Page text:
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Treatment after traumatic shoulder dislocation: a systematic review with a network meta-analysis
  1. Lauri Kavaja1,2,
  2. Tuomas Lähdeoja1,3,4,
  3. Antti Malmivaara5,6,
  4. Mika Paavola4
  1. 1 Medical Faculty, University of Helsinki, Helsinki, Finland
  2. 2 Department of Surgery, South Carelia Central Hospital, Lappeenranta, Finland
  3. 3 Finnish Center of Evidence-based Orthopaedics (FICEBO), University of Helsinki, Helsinki, Finland
  4. 4 Department of Orthopaedics and Traumatology, Helsinki University Hospital, Töölö Hospital, Helsinki, Finland
  5. 5 Centre for Health and Social Economics, Institute of Health and Welfare, Helsinki, Finland
  6. 6 Orton Orthopaedic Hospital and Orton Research Institute, Orton Foundation, Helsinki, Finland
  1. Correspondence to Dr Lauri Kavaja, Medical Faculty, University of Helsinki, Helsinki 00290, Finland; lauri.kavaja{at}helsinki.fi

Abstract

Objective To review and compare treatments (1) after primary traumatic shoulder dislocation aimed at minimising the risk of chronic shoulder instability and (2) for chronic post-traumatic shoulder instability.

Design Intervention systematic review with random effects network meta-analysis and direct comparison meta-analyses.

Data sources Electronic databases (Ovid MEDLINE, Cochrane Clinical Trials Register, Cochrane Database of Systematic Reviews, Embase, Scopus, CINAHL, Ovid MEDLINE Epub Ahead of Print, In-Process & Other Non-Indexed Citations, Ovid MEDLINE Daily, DARE, HTA, NHSEED, Web of Science) and reference lists were searched from inception to 15 January 2018.

Eligibility criteria for selecting studies Randomised trials comparing any interventions either after a first-time, traumatic shoulder dislocation or chronic post-traumatic shoulder instability, with a shoulder instability, function or quality of life outcome.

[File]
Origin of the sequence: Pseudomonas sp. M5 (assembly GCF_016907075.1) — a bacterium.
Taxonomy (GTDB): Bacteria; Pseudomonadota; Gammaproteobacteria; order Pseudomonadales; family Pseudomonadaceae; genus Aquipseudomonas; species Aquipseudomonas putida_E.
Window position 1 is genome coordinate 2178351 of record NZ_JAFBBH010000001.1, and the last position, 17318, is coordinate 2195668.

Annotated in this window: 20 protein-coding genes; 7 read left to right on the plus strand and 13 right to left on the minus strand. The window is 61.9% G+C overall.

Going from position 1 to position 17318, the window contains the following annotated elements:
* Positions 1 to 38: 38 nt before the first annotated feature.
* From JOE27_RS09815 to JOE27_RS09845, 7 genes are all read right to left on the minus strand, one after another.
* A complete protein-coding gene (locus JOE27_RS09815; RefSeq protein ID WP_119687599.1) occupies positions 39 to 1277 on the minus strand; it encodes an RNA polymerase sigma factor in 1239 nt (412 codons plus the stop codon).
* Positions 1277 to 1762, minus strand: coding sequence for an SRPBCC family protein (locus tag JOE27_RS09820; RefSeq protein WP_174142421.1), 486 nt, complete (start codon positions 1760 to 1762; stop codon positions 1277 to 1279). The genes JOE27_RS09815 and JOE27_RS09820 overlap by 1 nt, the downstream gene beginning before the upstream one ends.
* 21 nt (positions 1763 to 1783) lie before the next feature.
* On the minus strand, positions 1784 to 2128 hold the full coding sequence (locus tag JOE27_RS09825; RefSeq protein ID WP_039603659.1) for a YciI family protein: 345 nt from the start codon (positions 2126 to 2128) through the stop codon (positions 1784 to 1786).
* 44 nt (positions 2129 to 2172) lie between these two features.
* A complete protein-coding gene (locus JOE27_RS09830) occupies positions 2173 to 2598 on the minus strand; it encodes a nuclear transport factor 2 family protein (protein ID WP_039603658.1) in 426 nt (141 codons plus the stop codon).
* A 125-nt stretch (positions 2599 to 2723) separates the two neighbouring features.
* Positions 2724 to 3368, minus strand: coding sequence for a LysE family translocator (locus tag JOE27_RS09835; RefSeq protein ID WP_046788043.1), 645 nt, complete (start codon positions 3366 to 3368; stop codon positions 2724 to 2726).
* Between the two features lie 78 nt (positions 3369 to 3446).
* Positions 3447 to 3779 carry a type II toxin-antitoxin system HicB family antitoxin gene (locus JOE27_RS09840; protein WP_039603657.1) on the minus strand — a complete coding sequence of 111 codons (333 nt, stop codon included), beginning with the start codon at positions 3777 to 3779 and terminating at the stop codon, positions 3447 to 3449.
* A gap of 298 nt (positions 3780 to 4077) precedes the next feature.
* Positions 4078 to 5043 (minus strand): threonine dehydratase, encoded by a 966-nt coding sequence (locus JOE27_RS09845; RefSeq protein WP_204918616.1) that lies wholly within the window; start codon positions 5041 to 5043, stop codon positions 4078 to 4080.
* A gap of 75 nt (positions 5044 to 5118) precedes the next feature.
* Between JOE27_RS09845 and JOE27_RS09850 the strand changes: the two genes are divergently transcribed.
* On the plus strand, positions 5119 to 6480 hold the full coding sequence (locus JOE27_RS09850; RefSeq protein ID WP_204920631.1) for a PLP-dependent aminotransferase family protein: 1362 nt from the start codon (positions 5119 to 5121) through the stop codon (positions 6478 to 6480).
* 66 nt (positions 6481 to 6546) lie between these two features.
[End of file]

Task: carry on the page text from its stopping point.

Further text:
Results Twenty-two randomised controlled trials were included. There was moderate quality evidence suggesting that labrum repair reduced the risk of future shoulder dislocation (relative risk 0.15; 95% CI 0.03 to 0.8, p=0.026), and that with non-surgical management 47% of patients did not experience shoulder redislocation. Very low to low-quality evidence suggested no benefit of immobilisation in external rotation versus internal rotation. There was low-quality evidence that an open procedure was superior to arthroscopic surgery for preventing shoulder redislocations.

Conclusions There was moderate-quality evidence that half of the patients managed with physiotherapy after a first-time traumatic shoulder dislocation did not experience recurrent shoulder dislocations. If chronic instability develops, surgery could be considered. There was no evidence regarding the effectiveness of surgical management for post-traumatic chronic shoulder instability.

  • shoulder
  • meta-analysis

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Footnotes

  • LK and TL contributed equally.

  • Contributors LK, TL, AM and MP all participated in the conception and design of the study. LK and TL acquired the data. LK performed the analyses and TL, AM and MP participated in interpreting the analyses. TL and LK drafted the manuscript. All authors critically revised and approved the final version of the manuscript.

  • Funding LK has received a research grant from Finnish Research Foundation for Orthopaedics and Traumatology (FRFOT) and from the Helsinki Academic Medical Centre. TL has received a research grant from the FRFOT.

  • Disclaimer The funders had no role in any part of the study or in any decision about publication.

  • Competing interests None declared.

  • Patient consent Not required.

  • Provenance and peer review Not commissioned; externally peer reviewed.

  • Data sharing statement The study protocol is available from the PROSPERO registry, https://www.crd.york.ac.uk/prospero/ with the identifier CRD42015020303. Statistical codes are available for the Netmeta package in program R (online supplementary appendix 2) and RevMan (online supplementary appendix 3). Full data are presented in online supplementary appendix tables 2–7.

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